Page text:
You are here

Points Grow on Plastic Trees




Back in January, the polar vortex storms rudely interrupted what had merely been a soft chill of winter with a terrible trumpet that hearkened back to the ice ages. Which is to say it went from cold to hellishly freezing outside. I seized the moment to escape with my wife to the sunny West Coast for a wedding.

It was a beautiful time full of old friends and new wine and not a snowflake to be found. We visited old haunts and celebrated our anniversary amid the vines of the Santa Maria hills.

The best part of all, though, was that most of it was free.

We were traveling on “points,” as in rewards, we'd racked up on our credit card, something I had been very reluctant to try.

My initiation began some time before that on another very expensive trip to Southeast Asia, one I had to save up for. It proved even more spendy than I had anticipated. During my time there I met a friend who had spent considerably less money than I had to be there. I mean, like a quarter of what I had spent. It can be difficult to be happy for such a person. But I wanted to know his secret, and he was eager to share: credit card points.

At the mention of the words “credit card” some part of me stopped listening, an instinctual response to something I know isn’t good. The same thing happens to me with bad marketing. "The secret to a happy life…” “drives scientists crazy…” “makes you smell like a man…” “with twelve hours of energy…” “all you need to do is send money to a Nigerian prince"—I think I made my point. We can smell phony from a mile away.

The thing is, using credit cards wisely to earn points isn’t phony. In fact it requires an attention to detail and a caliber of reserve that many people don’t develop. I feared credit cards because of what I knew of them: used unwisely, they destroy lives.

But avoiding something because of fear isn’t the same thing as overcoming it.

By running away I shrink my world and my ability to handle new things. That’s not something I want to do if I can help it.

So I learned how to earn points by reading up on the many “making points work for you” websites that are out there, and I came away with a condensed version.

·      First, if you don’t have a credit card open, and you spend all your money on your debit card, change that. Most first cards can only be opened through your bank, but at the very least you will earn money back on expenses you were already incurring.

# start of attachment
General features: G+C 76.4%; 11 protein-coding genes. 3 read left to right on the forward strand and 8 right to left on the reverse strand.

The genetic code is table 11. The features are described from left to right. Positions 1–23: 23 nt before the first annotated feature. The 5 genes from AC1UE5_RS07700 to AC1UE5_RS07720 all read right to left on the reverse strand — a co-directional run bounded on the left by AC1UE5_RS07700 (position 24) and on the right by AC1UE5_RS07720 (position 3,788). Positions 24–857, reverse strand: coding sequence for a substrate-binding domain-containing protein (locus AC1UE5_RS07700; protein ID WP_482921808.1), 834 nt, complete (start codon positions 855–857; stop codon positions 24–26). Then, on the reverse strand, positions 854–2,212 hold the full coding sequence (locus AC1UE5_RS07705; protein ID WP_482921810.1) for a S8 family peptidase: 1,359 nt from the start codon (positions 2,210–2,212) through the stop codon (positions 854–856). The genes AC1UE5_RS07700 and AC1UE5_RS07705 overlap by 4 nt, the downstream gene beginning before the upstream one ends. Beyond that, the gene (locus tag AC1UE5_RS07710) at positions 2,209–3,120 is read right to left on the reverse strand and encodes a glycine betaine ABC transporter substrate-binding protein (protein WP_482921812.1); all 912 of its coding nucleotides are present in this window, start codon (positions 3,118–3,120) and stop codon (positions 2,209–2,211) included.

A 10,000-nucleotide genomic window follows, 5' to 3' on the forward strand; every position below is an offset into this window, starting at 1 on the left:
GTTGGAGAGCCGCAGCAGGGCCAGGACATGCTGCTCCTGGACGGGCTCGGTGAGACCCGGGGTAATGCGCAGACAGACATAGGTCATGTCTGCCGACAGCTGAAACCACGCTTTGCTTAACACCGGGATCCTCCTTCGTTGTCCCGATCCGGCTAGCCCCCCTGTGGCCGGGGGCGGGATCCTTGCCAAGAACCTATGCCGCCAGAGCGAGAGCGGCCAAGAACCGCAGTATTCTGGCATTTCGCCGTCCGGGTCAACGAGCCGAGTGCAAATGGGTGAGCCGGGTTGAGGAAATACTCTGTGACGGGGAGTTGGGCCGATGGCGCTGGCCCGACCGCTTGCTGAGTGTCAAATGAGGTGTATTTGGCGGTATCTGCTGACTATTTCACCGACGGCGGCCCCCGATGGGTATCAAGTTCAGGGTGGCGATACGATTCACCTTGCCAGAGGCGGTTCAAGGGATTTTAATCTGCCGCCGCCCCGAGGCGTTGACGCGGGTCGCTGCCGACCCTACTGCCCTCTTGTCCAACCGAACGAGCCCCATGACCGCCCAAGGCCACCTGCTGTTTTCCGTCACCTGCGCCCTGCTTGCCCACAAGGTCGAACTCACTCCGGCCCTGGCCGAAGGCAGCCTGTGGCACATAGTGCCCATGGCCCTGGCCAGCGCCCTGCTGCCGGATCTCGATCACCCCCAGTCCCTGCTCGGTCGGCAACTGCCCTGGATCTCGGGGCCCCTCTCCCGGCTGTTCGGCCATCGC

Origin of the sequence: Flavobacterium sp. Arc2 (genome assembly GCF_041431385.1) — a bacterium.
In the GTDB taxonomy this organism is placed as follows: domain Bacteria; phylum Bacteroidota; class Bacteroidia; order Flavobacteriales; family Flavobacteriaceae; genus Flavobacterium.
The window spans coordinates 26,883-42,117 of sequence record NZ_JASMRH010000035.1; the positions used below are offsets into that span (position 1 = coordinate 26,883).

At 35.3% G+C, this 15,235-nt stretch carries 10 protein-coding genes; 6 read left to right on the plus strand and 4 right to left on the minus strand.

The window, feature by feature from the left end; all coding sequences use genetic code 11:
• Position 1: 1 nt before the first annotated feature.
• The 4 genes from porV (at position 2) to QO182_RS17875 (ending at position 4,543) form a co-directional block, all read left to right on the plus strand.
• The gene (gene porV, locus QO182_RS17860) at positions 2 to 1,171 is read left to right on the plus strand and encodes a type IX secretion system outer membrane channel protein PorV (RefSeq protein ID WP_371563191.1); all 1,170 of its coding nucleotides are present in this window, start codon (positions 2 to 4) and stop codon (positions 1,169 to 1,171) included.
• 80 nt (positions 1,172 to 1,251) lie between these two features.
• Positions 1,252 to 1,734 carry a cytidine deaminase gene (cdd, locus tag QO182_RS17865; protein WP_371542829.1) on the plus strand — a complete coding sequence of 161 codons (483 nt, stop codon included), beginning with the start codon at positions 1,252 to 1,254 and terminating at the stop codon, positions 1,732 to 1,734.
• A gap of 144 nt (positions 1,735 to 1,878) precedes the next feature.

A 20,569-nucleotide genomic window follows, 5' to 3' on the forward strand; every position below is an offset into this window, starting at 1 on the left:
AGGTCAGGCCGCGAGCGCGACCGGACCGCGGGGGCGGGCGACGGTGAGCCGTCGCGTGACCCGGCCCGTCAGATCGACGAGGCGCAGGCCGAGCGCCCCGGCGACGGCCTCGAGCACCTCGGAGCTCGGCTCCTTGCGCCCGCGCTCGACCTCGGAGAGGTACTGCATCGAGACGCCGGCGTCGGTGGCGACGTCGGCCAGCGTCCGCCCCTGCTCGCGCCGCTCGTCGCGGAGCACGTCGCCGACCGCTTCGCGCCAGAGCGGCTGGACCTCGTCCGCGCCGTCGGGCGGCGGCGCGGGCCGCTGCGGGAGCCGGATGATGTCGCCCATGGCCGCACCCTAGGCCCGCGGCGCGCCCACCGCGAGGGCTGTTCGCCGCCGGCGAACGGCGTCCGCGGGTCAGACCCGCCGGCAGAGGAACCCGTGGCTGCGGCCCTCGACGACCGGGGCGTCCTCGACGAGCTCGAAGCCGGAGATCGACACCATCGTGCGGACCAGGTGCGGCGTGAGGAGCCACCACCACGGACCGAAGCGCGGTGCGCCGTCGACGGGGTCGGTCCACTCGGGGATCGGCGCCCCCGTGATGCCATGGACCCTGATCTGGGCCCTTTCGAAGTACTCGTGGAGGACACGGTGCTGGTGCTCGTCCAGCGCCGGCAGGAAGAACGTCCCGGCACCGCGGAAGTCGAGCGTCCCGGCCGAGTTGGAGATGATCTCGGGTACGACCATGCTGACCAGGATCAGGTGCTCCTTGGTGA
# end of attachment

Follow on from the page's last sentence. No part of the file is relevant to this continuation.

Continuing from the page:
·      Second, only spend what you can pay off. If you can help it, never ever spend what you don’t have. Leaving a balance on your card doesn’t help build credit, and paying for something over time only means you pay much more than it initially cost.
·      Third, be wise about what you open, when to close a card, and the best way to use your points. Sign-up bonuses are amazing, but they only happen once per card. Cash back is typically the lowest point-to-reward ratio, so look into things like travel and hotels.

This isn’t a shtick to get you to sign up for my sponsor. I don’t have one. This is about learning how to manage your money and step into an arena that may be very new and intimidating for you. I like to think of it as hijacking the system. We know it’s a trap. Hell, even knowing that, I still had to remind myself that just because I have a monthly limit doesn’t mean I actually have the money.

But here’s the deal: you have monthly expenses like gas and groceries and the occasional night on the town. As long as that money is really in the budget, go ahead and use your “points-earning” card to pay for the stuff you're already paying for anyway. Earn some points, then cash ‘em in. Use the system to your advantage.

Getting in, grabbing the points, and getting out isn’t too unlike pillaging the temple… maybe it’s not as dramatic as Indiana Jones, but I’ve been surprised at the confidence I've developed in knowing how to use the dreaded plastic. And something else: the trip I earned through cunning and integrity felt better than any I’ve paid for outright.